Deploy Lambda Functions With CloudFormation

Use CloudFormation To Deploy Lambda Functions Easily

Posted by Ryan S. Brown on Sat, Nov 28, 2015
In General
Tags: cloudformation, lambda

CloudFormation is a tool for specifying groups of resources in a declarative way. Each resource is actually a small block of JSON that CloudFormation uses to create a real version that is up to the specification provided. In this article, we’ll deploy the EBS snapshot and EBS snapshot cleanup functions with CloudFormation. This’ll change the deploy process from a six-step process into a two-step process.

First, we’ll build the CloudFormation resource for the IAM execution role, then we’ll add the resources for the functions themselves. Finally, we’ll add a schedule.

CloudFormation Resource Brief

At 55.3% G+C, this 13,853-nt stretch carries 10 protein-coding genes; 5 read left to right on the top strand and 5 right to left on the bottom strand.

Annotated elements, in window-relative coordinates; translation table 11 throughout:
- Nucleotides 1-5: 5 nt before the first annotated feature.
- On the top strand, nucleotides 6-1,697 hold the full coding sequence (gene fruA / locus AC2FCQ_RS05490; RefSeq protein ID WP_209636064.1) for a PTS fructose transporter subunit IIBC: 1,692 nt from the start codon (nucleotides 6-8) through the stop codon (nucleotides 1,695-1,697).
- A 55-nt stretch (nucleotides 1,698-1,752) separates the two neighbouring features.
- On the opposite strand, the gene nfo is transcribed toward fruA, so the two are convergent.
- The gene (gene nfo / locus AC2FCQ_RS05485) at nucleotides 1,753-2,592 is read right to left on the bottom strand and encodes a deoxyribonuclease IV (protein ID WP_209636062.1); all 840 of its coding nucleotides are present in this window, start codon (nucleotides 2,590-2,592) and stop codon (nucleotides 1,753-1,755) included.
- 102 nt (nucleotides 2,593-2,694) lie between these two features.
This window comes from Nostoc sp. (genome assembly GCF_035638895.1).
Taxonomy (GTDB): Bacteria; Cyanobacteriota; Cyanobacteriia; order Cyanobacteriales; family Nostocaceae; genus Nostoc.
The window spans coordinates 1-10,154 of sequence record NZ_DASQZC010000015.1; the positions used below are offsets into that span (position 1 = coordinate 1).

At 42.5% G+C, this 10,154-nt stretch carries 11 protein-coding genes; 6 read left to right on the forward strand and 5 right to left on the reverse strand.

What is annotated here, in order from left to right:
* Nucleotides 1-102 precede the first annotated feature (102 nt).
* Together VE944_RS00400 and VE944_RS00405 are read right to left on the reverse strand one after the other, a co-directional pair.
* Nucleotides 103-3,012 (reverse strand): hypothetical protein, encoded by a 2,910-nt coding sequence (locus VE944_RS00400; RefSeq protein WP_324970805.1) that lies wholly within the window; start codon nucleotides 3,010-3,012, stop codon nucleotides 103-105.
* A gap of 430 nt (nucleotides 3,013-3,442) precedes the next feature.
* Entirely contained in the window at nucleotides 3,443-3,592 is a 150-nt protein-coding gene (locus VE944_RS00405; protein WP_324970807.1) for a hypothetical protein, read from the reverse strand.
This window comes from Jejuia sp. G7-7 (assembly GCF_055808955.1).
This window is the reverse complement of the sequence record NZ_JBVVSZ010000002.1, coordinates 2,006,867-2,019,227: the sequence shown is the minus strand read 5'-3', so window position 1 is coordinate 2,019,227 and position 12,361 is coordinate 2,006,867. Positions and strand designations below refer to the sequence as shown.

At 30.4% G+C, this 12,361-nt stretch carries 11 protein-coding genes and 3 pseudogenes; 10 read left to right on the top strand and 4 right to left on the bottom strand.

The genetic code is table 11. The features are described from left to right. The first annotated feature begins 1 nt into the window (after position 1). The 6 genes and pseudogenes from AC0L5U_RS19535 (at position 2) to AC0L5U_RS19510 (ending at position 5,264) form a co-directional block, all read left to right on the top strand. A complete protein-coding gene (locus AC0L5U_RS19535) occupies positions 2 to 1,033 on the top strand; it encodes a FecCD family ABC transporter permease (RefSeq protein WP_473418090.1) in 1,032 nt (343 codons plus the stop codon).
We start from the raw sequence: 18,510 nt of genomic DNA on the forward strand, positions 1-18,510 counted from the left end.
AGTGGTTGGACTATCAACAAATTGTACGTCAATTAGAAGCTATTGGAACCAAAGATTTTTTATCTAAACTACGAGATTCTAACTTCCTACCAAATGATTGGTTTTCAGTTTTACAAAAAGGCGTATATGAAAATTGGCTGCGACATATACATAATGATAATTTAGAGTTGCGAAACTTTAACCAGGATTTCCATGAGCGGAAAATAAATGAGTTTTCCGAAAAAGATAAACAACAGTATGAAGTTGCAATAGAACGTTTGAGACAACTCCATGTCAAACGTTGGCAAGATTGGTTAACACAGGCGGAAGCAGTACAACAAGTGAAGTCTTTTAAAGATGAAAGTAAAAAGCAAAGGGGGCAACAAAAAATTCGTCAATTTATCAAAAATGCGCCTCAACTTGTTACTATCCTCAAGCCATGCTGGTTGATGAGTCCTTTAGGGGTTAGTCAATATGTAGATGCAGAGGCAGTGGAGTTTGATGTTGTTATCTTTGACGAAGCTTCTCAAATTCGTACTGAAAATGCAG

You can skip this if you use CloudFormation already.

A CloudFormation template is a collection of a few different “data types”; resources, parameters, and mappings. In this example, we’ll only be using resources. An individual resource has a type, parameters, and name.

"MyS3Bucket": {
    "Type": "AWS::S3::Bucket",
    "Properties": {
        "BucketName": "my.s3.bucket"
    }
}

The resource name (not the bucket name) is “MyS3Bucket,” which is also the key in the Resources object (or dict, or hash, depending on your home language). The type informs what Properties are available, and tells CloudFormation what validations are needed.

Finally, the Properties object holds all the information needed to create the resource. In this case, we have a BucketName parameter that takes a string.


Fun sidebar: If you don’t want to write CloudFormation in JSON, or want to improve your component reuse, check out SparkleFormation. It’s got a great DSL (Domain-Specific Language) for building templates, and a nice command-line tool for deploying your stacks.